29 December 2014

Online security for activists


Political and social activists often need to protect their identities and to be able to talk without being overheard. The risks they face, and responses they must take, continue to evolve. News about the increasing use of monitoring and spying by security services is fair warning: dissenters are highly likely to be monitored.

For LGBTI activists (Lesbian, Gay, Bisexual, Transgender, Intersex and others), revealing their gender identities can be deemed illegal in many countries. This guide for LGBTI activists in sub-Saharan Africa therefore provides clear warnings about the dangers faced. 

"Digital security tools and Tactics for the LGBTI community in Sub-Saharan Africa" provides a free set of tools and guides which it dubs "Security in a Box".

While these methods are designed for a specific community, most can be used by activists for other causes and in other locations. 

The areas covered are:

Part I – Context
Introduction
Digital attacks against the African LGBTI community
How to assess your digital security risk

Part II – How-to Booklet
Protect your computer from malware and hackers
Protect your information from physical threats
Create and maintain secure passwords
Protect the sensitive files on your computer
Recover from information loss
Remove hidden metadata from files
Destroy sensitive information
Keep your Internet communication private
Remain anonymous and bypass censorship on the internet
Protect yourself and your data when using social networking sites
Protect yourself and your data when using LGBTI dating sites
Use mobile phones as securely as possible
Use smartphones as securely as possible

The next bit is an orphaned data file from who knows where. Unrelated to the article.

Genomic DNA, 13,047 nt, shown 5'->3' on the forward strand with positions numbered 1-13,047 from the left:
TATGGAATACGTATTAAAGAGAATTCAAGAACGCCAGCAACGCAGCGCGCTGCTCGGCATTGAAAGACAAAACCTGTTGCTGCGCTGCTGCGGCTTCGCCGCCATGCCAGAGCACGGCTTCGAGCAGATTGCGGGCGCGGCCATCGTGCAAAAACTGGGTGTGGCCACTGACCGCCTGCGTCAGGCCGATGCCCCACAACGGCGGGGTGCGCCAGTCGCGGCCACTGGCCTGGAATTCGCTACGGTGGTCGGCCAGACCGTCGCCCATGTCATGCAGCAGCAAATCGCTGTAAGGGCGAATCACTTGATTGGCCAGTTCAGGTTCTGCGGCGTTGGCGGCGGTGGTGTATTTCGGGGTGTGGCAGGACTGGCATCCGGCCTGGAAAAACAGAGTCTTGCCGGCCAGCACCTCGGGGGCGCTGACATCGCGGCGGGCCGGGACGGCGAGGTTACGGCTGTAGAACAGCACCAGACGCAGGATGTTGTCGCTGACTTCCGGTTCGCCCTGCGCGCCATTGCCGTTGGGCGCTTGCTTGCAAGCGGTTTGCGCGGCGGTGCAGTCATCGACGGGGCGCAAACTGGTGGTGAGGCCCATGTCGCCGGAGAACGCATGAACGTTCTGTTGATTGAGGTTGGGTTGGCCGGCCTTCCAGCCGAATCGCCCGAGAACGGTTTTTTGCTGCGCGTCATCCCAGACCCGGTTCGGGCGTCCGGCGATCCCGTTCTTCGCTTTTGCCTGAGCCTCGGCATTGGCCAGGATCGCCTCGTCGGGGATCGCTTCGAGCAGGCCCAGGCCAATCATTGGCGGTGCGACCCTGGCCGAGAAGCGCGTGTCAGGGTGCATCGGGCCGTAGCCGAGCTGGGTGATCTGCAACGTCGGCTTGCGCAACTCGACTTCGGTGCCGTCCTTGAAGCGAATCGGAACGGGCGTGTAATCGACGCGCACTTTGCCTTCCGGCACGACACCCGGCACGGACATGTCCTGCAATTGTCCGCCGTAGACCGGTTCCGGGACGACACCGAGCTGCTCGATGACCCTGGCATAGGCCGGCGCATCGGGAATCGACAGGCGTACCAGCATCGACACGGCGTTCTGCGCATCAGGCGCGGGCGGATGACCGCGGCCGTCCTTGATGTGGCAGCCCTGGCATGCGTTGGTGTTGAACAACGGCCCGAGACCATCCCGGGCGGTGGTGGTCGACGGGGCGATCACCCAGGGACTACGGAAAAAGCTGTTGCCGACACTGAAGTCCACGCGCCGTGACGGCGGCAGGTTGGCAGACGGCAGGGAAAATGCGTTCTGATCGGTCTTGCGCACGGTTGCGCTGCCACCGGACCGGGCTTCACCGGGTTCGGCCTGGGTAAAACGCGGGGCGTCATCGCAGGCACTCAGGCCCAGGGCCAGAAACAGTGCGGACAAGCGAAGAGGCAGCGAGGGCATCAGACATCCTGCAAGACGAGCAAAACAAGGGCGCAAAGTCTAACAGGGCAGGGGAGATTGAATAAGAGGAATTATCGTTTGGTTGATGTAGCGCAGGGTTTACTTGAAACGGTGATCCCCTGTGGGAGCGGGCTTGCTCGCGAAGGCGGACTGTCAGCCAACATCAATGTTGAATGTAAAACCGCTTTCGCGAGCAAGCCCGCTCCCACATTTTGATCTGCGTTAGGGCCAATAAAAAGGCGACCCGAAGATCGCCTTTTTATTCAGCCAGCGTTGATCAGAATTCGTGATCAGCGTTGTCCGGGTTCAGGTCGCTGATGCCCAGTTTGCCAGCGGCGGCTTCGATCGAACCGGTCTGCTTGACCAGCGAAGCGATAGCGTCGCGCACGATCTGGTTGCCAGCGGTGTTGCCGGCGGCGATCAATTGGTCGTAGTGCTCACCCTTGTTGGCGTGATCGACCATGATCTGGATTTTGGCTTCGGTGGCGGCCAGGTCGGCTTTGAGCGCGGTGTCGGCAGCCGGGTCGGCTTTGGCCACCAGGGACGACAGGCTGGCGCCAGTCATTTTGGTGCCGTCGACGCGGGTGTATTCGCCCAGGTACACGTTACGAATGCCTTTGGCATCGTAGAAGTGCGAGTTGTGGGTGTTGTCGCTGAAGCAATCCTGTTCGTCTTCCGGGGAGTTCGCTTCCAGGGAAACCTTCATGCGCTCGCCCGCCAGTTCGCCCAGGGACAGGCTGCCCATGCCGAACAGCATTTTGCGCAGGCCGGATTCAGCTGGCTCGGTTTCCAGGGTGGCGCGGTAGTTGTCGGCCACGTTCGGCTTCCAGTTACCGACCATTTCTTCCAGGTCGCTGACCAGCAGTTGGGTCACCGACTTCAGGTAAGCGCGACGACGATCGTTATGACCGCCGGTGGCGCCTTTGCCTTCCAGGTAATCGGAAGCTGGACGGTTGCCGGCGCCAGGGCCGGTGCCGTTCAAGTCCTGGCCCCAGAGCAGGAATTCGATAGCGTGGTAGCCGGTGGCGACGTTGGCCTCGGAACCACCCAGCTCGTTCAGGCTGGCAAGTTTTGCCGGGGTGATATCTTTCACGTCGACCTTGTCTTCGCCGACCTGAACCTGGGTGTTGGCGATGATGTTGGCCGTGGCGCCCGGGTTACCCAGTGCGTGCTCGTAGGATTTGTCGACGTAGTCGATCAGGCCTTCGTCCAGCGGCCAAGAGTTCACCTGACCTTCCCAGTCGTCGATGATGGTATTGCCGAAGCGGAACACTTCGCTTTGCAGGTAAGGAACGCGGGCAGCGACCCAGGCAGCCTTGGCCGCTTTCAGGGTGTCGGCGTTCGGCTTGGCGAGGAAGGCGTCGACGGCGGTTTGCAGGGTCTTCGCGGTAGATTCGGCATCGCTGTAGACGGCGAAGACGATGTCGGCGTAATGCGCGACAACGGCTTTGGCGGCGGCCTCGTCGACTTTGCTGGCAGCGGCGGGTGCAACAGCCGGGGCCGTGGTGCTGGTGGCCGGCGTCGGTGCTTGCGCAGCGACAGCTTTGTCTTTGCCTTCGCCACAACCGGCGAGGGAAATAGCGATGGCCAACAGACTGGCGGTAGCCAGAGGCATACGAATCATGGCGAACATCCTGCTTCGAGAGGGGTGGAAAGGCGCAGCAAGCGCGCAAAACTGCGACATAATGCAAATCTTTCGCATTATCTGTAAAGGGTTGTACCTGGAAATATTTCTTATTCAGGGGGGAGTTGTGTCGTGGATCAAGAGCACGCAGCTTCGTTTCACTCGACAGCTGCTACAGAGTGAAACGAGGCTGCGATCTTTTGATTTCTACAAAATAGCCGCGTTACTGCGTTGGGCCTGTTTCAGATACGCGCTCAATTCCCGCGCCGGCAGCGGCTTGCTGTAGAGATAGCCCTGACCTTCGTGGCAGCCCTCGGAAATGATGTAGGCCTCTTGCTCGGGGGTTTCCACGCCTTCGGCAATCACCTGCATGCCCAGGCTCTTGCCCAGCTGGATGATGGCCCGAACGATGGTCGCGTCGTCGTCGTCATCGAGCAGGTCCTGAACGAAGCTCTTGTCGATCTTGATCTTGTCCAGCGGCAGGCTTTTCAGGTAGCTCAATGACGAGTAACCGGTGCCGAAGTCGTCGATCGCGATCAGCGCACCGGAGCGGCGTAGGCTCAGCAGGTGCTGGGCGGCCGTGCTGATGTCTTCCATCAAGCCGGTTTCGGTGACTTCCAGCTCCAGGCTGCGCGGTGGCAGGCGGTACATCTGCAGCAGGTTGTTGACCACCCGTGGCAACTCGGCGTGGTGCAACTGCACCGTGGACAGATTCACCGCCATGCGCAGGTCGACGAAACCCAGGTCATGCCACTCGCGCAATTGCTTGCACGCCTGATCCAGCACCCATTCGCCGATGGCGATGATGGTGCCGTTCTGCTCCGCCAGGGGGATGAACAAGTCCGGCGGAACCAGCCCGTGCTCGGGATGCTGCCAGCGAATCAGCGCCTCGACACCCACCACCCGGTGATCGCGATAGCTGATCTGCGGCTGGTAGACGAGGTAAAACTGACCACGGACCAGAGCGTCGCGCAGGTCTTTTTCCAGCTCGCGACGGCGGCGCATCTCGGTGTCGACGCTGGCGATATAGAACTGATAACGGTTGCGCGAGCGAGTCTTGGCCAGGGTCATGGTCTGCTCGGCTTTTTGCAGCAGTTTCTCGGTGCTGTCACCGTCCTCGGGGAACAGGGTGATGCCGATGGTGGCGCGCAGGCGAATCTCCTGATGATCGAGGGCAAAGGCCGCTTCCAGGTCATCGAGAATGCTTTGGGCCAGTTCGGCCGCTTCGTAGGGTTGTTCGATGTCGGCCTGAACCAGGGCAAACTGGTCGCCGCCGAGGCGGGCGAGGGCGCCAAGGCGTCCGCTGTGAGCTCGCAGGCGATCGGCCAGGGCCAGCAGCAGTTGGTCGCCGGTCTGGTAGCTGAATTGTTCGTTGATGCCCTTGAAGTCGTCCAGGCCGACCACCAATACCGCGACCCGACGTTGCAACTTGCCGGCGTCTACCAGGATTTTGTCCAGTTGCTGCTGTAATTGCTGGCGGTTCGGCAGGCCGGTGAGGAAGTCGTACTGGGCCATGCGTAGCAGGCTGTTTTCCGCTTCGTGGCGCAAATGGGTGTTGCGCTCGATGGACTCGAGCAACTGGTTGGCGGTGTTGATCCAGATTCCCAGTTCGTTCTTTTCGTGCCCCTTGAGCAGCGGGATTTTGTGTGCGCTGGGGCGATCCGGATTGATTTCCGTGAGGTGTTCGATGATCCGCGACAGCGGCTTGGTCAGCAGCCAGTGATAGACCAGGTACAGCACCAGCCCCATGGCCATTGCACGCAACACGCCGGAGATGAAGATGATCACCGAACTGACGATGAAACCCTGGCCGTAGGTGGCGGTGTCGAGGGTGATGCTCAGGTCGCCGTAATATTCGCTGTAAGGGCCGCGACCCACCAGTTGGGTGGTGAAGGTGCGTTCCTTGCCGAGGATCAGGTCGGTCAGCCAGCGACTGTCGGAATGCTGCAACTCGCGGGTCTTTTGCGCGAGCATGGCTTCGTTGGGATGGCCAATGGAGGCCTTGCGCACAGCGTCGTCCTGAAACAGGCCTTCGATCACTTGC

Use Internet Caf├ęs as securely as possible

Direct link: https://www.securityinabox.org/communities/02
(via 76crimes.com).

27 October 2014

Right-size your social media posts

How long should your blog posts be? Your tweets? Your podcasts or YouTube videos?

Time is money and researchers are paying close attention to these issues. Social media tracker SumAll has shared the available research - and some knowledge of its own - to build this helpful infographic. Thanks to tool-maker Buffer for sharing.

If you ever wanted your videos to go viral, or wondered how to get people to re-tweet your posts, these tips might be just what you need.


12 October 2014

Reporting on Ebola, safely


Doctors, nurses, family and friends are taking considerable risks to treat people infected by Ebola. As Professor Peter Piot, the head of the UN's Ebola response, said: "the smallest mistake can be fatal".
Reporting a health crisis is possibly equally dangerous, but very different from reporting on a conflict or war zone. How do reporters and their crews cope?

A unique BBC report takes us behind the scenes, to look at the precautions that one team is taking to interview professionals and families and attend funerals. Notably, despite the breathing masks, full body suits and rubber gloves, the BBC crew are still not going into the 'Red Zone' where patients with confirmed Ebola infections are present. Sadly, it is often the poorly-equipped local staff, with limited training and poor compensation, who are doing the riskiest work in this crisis.

See the story and video here: http://www.bbc.com/news/health-29581414
For a grim read about the realities of an Ebola clinic, read this report in the New York Times: A  Hospital From Hell, in a City Swamped by Ebola 

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